Stable bgs get left at home

Routine. Or, more accurately, the lack of it. My diabetes (of course, your diabetes may vary) is calmest when most of what is going on is the same as always. When I get about the same amount of sleep, exercise, food (amount/type), I can have wonderfully stable graphs on the CGM. Start to mess with one or more of the variables though and no matter how much I try, it seems like I can’t find a happy medium.

The trip to Indianapolis was great. Got time to myself, tried some local food & places, saw some local art, saw colleagues I’ve known for a long time and met some new ones, and learned useful stuff at the conference. Somehow that happened even when I stayed at a bg of 50 for a few hours at a time. I was paying very close attention, but once my bg did go low (which was nowhere near as often as some trips I’ve been on… the BHE has been a super good influence) it took a lot to bring it back up. I went through almost 1 full jar of glucose tablets from Tuesday to Saturday on top of regular meals.

There was a lot of extra walking of course – other than the two travel days (SO much sitting!!) I didn’t have a day of under 8,000 steps when a normal work day will likely be around 6,000 – and yesterday I clocked 20,784 steps on the FitBit. All that walking over the whole day means that I’m battling the extended lows while I’m still burning up glucose to create new ones. Temp basals are my best friend sometimes. I used -95%, -75%, and -50% a lot this week. [As opposed to my flight out here when I was on either +75% or +50%*]

Eating out at different places is one of my favorite parts of traveling – this trip I went to a Brazilian steakhouse (yes, I’m a pescetarian, but was with others and the “salad” bar was unbelievable), 2 local breweries, the city market (crepes made to order!!), a wine bar, and an Italian restaurant. When I eat out at home, about 95% of the time it is somewhere that we go to often, with meals that I know very well. It’s just harder to carb count in unfamiliar places. My inclination is to overestimate carbs when I’m guessing (this is NOT medical advice, but don’t do that), but I really was trying to be careful so I had a couple of meals that turned out pretty well and a couple that gave me that scary-looking spiked graph on the dexcom. At least the walking and those temp basals were helpful and bringing that back down more quickly than otherwise. Successes: didn’t have one correction or bolus that seemed to result in a low bg.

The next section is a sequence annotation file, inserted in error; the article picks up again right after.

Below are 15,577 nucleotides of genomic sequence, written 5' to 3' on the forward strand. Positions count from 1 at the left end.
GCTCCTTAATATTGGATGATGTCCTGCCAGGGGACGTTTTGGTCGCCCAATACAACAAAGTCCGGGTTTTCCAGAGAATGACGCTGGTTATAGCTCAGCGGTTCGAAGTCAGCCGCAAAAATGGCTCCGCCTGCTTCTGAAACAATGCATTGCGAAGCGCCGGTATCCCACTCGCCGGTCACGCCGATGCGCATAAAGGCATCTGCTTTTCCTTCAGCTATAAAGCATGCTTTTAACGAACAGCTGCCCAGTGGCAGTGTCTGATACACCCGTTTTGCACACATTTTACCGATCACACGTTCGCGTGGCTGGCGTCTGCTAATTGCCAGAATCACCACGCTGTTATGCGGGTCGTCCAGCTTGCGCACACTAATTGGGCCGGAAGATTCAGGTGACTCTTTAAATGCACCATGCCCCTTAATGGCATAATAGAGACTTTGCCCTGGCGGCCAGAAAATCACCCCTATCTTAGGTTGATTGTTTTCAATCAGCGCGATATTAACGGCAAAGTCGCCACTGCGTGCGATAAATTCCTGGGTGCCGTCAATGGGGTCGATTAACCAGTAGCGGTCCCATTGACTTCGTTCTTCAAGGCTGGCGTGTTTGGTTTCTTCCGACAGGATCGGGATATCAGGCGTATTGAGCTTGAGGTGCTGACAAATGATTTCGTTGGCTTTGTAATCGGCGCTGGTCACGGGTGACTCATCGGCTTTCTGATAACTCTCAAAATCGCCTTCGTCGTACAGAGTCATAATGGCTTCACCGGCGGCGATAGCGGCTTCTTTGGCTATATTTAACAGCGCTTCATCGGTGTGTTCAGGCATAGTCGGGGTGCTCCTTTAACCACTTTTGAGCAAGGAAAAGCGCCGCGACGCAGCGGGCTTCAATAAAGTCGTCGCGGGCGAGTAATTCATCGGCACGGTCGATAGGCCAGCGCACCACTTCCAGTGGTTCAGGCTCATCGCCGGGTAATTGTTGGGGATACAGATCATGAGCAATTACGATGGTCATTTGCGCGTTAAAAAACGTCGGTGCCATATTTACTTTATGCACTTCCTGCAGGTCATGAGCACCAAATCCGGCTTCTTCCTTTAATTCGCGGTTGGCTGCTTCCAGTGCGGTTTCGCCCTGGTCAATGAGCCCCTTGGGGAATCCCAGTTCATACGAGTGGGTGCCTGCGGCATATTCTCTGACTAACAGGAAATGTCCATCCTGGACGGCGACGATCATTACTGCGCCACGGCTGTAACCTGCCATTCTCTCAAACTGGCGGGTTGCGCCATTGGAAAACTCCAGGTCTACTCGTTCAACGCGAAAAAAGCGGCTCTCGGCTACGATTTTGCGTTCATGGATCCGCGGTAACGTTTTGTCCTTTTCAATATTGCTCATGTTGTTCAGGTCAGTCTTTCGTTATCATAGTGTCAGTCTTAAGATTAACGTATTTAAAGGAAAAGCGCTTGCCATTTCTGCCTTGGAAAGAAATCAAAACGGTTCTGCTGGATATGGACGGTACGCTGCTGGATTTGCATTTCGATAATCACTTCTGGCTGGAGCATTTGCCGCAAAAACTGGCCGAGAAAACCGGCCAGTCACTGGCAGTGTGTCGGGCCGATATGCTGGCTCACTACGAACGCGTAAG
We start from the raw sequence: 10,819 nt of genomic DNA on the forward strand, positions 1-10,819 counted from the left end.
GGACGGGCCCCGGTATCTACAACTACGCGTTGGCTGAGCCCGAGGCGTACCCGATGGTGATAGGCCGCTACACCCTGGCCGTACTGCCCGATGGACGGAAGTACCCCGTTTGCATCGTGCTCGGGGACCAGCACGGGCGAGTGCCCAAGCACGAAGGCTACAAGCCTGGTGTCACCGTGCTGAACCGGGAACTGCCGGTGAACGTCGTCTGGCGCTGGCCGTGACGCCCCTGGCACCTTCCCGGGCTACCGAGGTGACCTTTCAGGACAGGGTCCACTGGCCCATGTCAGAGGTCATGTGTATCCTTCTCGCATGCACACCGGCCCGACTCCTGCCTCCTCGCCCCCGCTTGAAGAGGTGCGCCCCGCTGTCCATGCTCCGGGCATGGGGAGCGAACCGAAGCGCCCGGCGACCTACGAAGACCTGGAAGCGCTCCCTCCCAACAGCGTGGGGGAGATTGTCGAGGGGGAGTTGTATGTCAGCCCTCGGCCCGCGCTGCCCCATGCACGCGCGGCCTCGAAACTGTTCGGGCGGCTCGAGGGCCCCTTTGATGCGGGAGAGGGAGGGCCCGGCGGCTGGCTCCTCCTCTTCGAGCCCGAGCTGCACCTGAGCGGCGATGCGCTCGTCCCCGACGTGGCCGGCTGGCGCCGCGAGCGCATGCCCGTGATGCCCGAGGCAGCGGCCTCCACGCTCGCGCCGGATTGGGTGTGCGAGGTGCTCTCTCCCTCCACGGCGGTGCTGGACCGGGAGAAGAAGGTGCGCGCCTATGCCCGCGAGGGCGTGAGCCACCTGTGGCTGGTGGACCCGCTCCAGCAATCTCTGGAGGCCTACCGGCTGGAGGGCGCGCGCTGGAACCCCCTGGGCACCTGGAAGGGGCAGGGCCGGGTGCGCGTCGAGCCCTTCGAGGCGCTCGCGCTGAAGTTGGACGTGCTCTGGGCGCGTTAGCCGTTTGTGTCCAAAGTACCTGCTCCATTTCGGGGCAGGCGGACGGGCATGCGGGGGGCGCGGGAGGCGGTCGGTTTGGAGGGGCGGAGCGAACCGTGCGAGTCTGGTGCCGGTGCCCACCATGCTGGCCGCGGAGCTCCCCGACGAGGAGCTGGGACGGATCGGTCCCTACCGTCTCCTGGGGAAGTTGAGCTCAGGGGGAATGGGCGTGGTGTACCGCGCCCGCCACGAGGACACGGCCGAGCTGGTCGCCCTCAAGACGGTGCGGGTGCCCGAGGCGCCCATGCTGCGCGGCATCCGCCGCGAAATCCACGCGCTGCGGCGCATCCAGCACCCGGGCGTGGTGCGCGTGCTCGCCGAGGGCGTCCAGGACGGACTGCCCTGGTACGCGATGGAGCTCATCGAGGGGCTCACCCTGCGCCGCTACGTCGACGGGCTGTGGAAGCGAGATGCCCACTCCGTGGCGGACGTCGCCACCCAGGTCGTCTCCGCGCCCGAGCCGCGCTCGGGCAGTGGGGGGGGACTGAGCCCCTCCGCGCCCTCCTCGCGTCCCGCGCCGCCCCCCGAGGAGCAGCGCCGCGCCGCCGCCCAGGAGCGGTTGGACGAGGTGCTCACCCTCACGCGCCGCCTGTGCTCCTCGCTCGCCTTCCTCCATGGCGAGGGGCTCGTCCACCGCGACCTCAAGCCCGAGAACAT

I always think that I should be able to apply experience from one trip to the next one, but I’m not sure how well that works. I do need to remember to use my temp basals early and often, but the same levels at the same times might not work the next time I’m traveling for a few days.

People who are much more widely traveled than I am have offered tons of great advice on the #DOC about traveling with T1 diabetes so I recommend you do a couple of searches for travel + T1 Diabetes + blog to get information that might help you think about what you’ll do on your next trip. What I can say is that you aren’t alone if you get frustrated that your normally decent management goes crazy on a trip no matter what you do. Pay extra attention, pack extra test strips, and carry glucose. Leave your goals of perfection at home with the stable bgs.

*Last time I flew I did temp basals of +75% or higher and still had high bgs the whole time. This time I started at +75%, realized I was running steadily at 70 and backed off to +50% but still ended up making the whole section of the plane smell like grape chalk with the glucose tablets I ended up eating. I need to remember to start off small & tweak from there.

This entry was posted in Carb Counting, CGM, food, Living with Diabetes, Pump Management, Travel with T1, YDMV. Bookmark the permalink.

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